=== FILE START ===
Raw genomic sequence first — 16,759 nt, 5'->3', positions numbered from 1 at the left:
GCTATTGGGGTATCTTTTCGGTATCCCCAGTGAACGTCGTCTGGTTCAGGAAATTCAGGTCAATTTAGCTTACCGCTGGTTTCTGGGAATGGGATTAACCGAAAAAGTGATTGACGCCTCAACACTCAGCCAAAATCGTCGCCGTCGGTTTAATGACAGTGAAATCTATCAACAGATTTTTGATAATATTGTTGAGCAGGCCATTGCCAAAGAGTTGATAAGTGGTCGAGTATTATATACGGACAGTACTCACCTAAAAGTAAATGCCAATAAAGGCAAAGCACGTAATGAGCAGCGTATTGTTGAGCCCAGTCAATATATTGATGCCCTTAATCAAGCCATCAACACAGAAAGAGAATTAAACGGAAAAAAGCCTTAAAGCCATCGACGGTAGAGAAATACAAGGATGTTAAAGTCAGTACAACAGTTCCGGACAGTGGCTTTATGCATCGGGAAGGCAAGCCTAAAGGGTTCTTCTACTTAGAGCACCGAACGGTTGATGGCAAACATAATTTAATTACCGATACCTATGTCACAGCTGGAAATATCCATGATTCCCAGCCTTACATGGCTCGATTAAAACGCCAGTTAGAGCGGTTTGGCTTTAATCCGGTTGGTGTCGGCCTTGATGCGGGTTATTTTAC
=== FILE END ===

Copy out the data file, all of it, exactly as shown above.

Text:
Raw genomic sequence first — 16,759 nt, 5'->3', positions numbered from 1 at the left:
GCTATTGGGGTATCTTTTCGGTATCCCCAGTGAACGTCGTCTGGTTCAGGAAATTCAGGTCAATTTAGCTTACCGCTGGTTTCTGGGAATGGGATTAACCGAAAAAGTGATTGACGCCTCAACACTCAGCCAAAATCGTCGCCGTCGGTTTAATGACAGTGAAATCTATCAACAGATTTTTGATAATATTGTTGAGCAGGCCATTGCCAAAGAGTTGATAAGTGGTCGAGTATTATATACGGACAGTACTCACCTAAAAGTAAATGCCAATAAAGGCAAAGCACGTAATGAGCAGCGTATTGTTGAGCCCAGTCAATATATTGATGCCCTTAATCAAGCCATCAACACAGAAAGAGAATTAAACGGAAAAAAGCCTTAAAGCCATCGACGGTAGAGAAATACAAGGATGTTAAAGTCAGTACAACAGTTCCGGACAGTGGCTTTATGCATCGGGAAGGCAAGCCTAAAGGGTTCTTCTACTTAGAGCACCGAACGGTTGATGGCAAACATAATTTAATTACCGATACCTATGTCACAGCTGGAAATATCCATGATTCCCAGCCTTACATGGCTCGATTAAAACGCCAGTTAGAGCGGTTTGGCTTTAATCCGGTTGGTGTCGGCCTTGATGCGGGTTATTTTAC